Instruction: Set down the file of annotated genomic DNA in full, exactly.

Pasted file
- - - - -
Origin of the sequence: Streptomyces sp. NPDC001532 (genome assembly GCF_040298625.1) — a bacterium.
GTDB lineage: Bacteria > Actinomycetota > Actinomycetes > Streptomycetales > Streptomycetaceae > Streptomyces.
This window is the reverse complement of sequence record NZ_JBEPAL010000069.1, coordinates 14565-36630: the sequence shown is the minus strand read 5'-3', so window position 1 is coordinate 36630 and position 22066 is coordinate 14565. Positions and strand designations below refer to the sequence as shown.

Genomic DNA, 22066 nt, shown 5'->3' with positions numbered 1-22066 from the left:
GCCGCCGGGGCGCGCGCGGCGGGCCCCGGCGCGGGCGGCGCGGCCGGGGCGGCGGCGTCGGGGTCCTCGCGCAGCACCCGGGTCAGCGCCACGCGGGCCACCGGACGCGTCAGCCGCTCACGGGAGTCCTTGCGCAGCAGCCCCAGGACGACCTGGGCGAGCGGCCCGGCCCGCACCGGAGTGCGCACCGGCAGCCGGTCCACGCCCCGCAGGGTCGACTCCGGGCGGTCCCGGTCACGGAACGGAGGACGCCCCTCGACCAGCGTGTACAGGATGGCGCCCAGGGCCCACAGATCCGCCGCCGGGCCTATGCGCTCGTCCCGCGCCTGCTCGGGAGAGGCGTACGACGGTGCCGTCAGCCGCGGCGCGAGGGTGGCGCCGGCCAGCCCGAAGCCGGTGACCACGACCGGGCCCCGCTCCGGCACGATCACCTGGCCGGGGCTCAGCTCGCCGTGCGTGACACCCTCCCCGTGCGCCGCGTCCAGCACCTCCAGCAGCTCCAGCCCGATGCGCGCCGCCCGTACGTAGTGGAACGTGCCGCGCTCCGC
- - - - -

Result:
Origin of the sequence: Streptomyces sp. NPDC001532 (genome assembly GCF_040298625.1) — a bacterium.
GTDB lineage: Bacteria > Actinomycetota > Actinomycetes > Streptomycetales > Streptomycetaceae > Streptomyces.
This window is the reverse complement of sequence record NZ_JBEPAL010000069.1, coordinates 14565-36630: the sequence shown is the minus strand read 5'-3', so window position 1 is coordinate 36630 and position 22066 is coordinate 14565. Positions and strand designations below refer to the sequence as shown.

Genomic DNA, 22066 nt, shown 5'->3' with positions numbered 1-22066 from the left:
GCCGCCGGGGCGCGCGCGGCGGGCCCCGGCGCGGGCGGCGCGGCCGGGGCGGCGGCGTCGGGGTCCTCGCGCAGCACCCGGGTCAGCGCCACGCGGGCCACCGGACGCGTCAGCCGCTCACGGGAGTCCTTGCGCAGCAGCCCCAGGACGACCTGGGCGAGCGGCCCGGCCCGCACCGGAGTGCGCACCGGCAGCCGGTCCACGCCCCGCAGGGTCGACTCCGGGCGGTCCCGGTCACGGAACGGAGGACGCCCCTCGACCAGCGTGTACAGGATGGCGCCCAGGGCCCACAGATCCGCCGCCGGGCCTATGCGCTCGTCCCGCGCCTGCTCGGGAGAGGCGTACGACGGTGCCGTCAGCCGCGGCGCGAGGGTGGCGCCGGCCAGCCCGAAGCCGGTGACCACGACCGGGCCCCGCTCCGGCACGATCACCTGGCCGGGGCTCAGCTCGCCGTGCGTGACACCCTCCCCGTGCGCCGCGTCCAGCACCTCCAGCAGCTCCAGCCCGATGCGCGCCGCCCGTACGTAGTGGAACGTGCCGCGCTCCGC